Modern rims with large widths may not fit into rim brakes, at least not with sufficient clearances (small clearances are not recommended, as even a perfectly true wheel can rub the pads in corners and when pedalling out of saddle). For such cases, Swiss Stop produce pads of lesser thickness.

There are a number of stereotypes that carbon wheels overheat and delaminate under heavy braking, etc. This did happen in the past, but nowadays you don’t have to worry about it — the brake tracks of all decent rims have long been made of carbon with a special (high-temperature) resin composition and a suitable weave and fibre lay-up so that nothing like this can happen in normal use.

Added later: while indeed rim brakes can provide enough stopping power if set-up correctly (and with sufficient cyclist’s grip strength), the discs have two significant advantages: they let you fit much wider tyres; and they don’t destroy your $$$$ rims in a single ride if you find yourself in a muddy place that you cannot go around and where you have to brake a lot (based on true story).

That said, I still appreciate the simplicity of a rim brake that never annoys you with repetitive sounds, nor goes out of true in a bike case, or loses performance if an oily drop ever touches it somewhere on the road. So, still an option in 2023 for good-weather and fair-surface riding.

For some reason, not all rims have small holes on the sides, which are called either drainage or pressure relief holes. The drainage function is helpful when you ride on a deep rim into an even deeper puddle, and water can enter through the spoke nipples and without drainage it will probably never evaporate (you’d have to disassemble, take out the tubeless valve and pour it out).

A similar problem, by the way, is also present when tyres are fitted with tubes. Rainwater flows around the valve stem into the internal space and remains there until you take out the tube and pour it out. Not having to disassemble the wheels after each trip through puddles to drain the water is another advantage of tubeless tyres.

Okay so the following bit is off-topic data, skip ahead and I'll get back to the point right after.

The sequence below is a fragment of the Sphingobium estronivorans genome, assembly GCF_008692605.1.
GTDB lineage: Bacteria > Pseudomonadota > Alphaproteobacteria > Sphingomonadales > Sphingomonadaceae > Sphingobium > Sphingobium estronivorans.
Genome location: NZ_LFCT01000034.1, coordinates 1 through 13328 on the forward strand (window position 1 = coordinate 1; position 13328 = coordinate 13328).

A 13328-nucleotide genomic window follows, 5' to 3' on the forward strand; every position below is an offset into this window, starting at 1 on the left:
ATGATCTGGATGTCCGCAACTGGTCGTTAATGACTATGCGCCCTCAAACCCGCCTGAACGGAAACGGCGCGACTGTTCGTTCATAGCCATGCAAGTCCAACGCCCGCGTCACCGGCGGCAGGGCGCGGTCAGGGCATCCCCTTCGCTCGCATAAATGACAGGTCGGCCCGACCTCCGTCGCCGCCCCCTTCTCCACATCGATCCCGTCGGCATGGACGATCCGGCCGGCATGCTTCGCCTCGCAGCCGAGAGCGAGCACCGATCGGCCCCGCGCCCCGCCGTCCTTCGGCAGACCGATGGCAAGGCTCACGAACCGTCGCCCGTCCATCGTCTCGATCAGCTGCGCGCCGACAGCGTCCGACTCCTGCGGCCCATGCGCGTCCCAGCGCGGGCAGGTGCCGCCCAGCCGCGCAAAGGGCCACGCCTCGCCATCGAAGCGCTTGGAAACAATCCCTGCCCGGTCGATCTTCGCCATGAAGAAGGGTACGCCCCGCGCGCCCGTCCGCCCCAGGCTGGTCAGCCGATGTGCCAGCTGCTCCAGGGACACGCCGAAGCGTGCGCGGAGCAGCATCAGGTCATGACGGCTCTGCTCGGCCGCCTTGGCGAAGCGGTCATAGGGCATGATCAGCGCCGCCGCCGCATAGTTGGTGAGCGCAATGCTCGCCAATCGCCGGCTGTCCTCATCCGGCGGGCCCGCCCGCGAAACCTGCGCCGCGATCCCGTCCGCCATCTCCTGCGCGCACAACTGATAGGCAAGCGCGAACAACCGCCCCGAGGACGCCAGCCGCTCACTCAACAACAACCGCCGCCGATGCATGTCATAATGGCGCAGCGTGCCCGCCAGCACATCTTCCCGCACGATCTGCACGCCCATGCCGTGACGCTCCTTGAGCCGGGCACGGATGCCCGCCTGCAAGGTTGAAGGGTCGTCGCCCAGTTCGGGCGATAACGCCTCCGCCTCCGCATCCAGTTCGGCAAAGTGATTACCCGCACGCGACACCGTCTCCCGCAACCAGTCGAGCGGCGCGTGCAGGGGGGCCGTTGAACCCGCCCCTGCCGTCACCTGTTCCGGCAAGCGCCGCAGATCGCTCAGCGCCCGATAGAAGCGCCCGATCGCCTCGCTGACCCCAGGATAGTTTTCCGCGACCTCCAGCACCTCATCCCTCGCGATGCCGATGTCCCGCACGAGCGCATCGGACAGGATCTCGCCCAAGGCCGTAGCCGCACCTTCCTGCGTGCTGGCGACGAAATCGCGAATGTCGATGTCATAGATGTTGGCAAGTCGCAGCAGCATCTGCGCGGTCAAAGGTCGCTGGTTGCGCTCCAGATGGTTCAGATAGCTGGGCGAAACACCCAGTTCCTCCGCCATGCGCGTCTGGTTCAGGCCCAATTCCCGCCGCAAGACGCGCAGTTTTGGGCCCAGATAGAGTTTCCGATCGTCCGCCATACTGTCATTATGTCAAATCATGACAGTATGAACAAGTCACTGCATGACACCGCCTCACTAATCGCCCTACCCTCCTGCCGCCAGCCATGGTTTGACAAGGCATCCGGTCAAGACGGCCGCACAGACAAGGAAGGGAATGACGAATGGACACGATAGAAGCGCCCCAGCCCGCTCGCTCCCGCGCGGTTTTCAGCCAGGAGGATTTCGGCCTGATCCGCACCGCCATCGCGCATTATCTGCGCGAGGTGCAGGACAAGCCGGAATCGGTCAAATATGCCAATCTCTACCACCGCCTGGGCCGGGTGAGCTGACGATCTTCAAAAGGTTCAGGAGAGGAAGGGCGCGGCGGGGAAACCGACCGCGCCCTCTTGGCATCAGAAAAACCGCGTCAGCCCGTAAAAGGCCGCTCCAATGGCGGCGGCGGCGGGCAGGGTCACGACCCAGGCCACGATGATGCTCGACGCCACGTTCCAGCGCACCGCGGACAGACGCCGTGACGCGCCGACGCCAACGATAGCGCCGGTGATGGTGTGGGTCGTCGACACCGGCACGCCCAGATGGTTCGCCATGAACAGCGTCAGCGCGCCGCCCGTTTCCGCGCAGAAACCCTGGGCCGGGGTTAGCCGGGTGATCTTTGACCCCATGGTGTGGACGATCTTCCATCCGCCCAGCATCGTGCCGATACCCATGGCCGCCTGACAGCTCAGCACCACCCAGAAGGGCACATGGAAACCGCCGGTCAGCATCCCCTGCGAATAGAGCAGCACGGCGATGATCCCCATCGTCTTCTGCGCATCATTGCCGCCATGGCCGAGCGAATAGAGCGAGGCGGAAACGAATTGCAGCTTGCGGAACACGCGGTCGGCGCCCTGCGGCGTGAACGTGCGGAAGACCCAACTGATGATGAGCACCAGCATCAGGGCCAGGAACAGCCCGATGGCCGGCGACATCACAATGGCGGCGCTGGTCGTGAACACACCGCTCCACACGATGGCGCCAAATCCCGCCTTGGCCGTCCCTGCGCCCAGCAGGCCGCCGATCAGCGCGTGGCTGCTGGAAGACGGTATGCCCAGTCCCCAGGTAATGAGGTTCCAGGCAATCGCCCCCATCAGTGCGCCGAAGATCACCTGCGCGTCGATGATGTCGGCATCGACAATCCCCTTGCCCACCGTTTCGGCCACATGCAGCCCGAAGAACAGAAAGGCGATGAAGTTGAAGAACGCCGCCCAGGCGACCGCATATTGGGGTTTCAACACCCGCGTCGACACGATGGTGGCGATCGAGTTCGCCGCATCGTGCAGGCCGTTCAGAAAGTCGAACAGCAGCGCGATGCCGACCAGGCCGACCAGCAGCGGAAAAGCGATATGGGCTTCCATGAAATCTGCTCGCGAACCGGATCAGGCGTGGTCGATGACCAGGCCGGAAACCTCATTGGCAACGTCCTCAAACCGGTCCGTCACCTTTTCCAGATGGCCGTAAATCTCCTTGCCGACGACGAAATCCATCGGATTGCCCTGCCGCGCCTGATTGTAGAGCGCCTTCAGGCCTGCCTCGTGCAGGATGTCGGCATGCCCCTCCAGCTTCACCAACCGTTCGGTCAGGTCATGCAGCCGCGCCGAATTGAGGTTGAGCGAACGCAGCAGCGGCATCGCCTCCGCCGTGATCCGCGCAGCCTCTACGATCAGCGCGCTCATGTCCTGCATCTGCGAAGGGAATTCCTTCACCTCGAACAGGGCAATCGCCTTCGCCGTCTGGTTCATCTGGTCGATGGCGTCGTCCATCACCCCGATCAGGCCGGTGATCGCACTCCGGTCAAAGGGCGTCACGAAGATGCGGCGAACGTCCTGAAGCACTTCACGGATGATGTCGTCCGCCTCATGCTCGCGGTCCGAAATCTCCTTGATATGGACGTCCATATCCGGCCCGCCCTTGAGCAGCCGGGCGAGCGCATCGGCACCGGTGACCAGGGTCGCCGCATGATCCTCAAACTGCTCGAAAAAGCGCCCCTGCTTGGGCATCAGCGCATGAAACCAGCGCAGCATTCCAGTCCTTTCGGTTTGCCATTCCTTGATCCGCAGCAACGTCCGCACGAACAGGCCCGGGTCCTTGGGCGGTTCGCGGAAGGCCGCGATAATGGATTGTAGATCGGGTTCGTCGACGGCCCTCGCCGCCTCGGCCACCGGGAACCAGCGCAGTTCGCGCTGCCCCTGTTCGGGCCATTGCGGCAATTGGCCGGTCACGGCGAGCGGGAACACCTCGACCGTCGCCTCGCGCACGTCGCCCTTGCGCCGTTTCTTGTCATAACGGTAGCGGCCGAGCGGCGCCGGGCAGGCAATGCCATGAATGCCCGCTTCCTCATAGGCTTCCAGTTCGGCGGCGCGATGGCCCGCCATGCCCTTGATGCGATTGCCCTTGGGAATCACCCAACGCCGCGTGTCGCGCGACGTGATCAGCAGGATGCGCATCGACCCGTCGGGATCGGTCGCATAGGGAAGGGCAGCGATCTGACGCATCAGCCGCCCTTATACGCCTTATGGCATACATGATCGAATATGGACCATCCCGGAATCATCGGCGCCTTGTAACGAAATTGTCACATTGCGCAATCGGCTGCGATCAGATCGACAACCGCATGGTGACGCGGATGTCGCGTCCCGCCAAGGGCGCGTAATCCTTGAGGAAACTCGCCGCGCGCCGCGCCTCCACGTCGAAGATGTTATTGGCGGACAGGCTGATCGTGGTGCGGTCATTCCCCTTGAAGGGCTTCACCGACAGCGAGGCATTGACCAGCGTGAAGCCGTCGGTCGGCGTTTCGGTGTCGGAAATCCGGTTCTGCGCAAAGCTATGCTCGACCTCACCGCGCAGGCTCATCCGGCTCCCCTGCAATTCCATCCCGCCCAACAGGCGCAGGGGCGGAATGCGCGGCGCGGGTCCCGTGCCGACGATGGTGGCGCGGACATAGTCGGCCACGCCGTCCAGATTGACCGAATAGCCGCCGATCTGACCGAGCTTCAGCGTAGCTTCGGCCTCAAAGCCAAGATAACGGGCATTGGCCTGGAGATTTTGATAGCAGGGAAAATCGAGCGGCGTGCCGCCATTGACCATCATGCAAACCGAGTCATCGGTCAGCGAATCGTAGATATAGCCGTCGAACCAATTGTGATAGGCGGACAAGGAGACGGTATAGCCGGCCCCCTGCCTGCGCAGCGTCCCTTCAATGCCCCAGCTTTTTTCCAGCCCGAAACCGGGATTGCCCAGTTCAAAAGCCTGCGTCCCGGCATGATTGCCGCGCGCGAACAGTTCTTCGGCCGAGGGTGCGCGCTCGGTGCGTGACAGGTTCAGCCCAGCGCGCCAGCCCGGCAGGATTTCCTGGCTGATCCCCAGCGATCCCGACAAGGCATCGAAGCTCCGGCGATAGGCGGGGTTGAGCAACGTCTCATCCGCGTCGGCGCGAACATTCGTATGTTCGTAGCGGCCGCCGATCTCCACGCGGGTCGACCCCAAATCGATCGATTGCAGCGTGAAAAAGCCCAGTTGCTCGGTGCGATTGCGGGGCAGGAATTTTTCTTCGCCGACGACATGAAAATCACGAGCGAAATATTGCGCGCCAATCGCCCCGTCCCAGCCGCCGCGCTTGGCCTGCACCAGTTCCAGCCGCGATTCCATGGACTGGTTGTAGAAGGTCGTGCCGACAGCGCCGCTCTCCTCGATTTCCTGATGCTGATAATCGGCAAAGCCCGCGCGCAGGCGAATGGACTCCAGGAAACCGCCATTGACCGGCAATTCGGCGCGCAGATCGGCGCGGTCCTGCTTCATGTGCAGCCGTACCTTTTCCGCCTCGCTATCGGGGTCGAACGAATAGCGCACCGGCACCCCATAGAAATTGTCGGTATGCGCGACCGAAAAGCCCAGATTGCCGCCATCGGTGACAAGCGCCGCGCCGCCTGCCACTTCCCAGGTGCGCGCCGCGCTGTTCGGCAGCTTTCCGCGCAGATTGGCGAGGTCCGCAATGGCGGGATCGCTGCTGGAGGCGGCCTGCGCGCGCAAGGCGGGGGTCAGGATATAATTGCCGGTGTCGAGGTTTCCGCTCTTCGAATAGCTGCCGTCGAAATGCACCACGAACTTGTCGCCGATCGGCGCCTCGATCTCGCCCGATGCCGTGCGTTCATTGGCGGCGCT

And the pressure relief is for an instance where your rim tape leaks and you inadvertently pump up not only the tyre, but also the increase pressure in the internal chamber of the rim — which could destroy it if there is no relief hole. So, better get a rim with the hole.

There are many standards of hubs. They differ in axle/quick release (qr) diameter and dropout width. It is sufficient for us to distinguish hubs for rim brakes and disc brakes:
• rim brakes — 5 mm quick-releases, 130 mm rear hub, 100 mm front hub;
• disc brakes — 12 mm through-axles, 142 mm rear hub, 100 mm front.

Anything else is either not for road bikes or exotic. (Added later: that’s true, but for gravel bikes there are also boost hubs — 12 × 148/110 mm. Those are used in combination with wider cranks to fit front derailleur together with gravel-width tyres, as explained in the post on rearward geometry linked in the bottom of this page. Also, some 12 mm forks will accept front hubs designed for 15 mm axles, so an mtb wheel could be used in a gravel bike with a conversion axle.) Having decided on the type of hubs, let’s look at their characteristics.
1. Freehub and brake disc interface

Most wheels have an HG freehub for a Shimano or Sram cassette with 11-tooth smallest sprocket. If you want to use a cassette with the 9–10 teeth minimum — Shimano Micro Spline or Sram XD/XDR (note: XDR freehub will accept XD cassette — with a spacer — but not vice versa) or Campagnolo, you need to make sure that there is a corresponding freehub available for the wheel you are interested in.

Brake rotors have two basic standards of mounting on hubs: 6-bolt and centrelock. Both work well, and the differences are marginal.
2. Number and pattern of spokes

Where there is not a lot of torque (the left, non-driving side of the rear wheel and the whole front wheel on rim brakes), you can get by with a radial spoke pattern and/or fewer spokes. Since disc brakes generate additional torsional forces on the wheel, cross spokes and/or more spokes are used.

Classic pattern: 24 spokes at the back, crosses; and at the front — 20, radial, for rim brakes — or 24, crosses, on disc road wheels.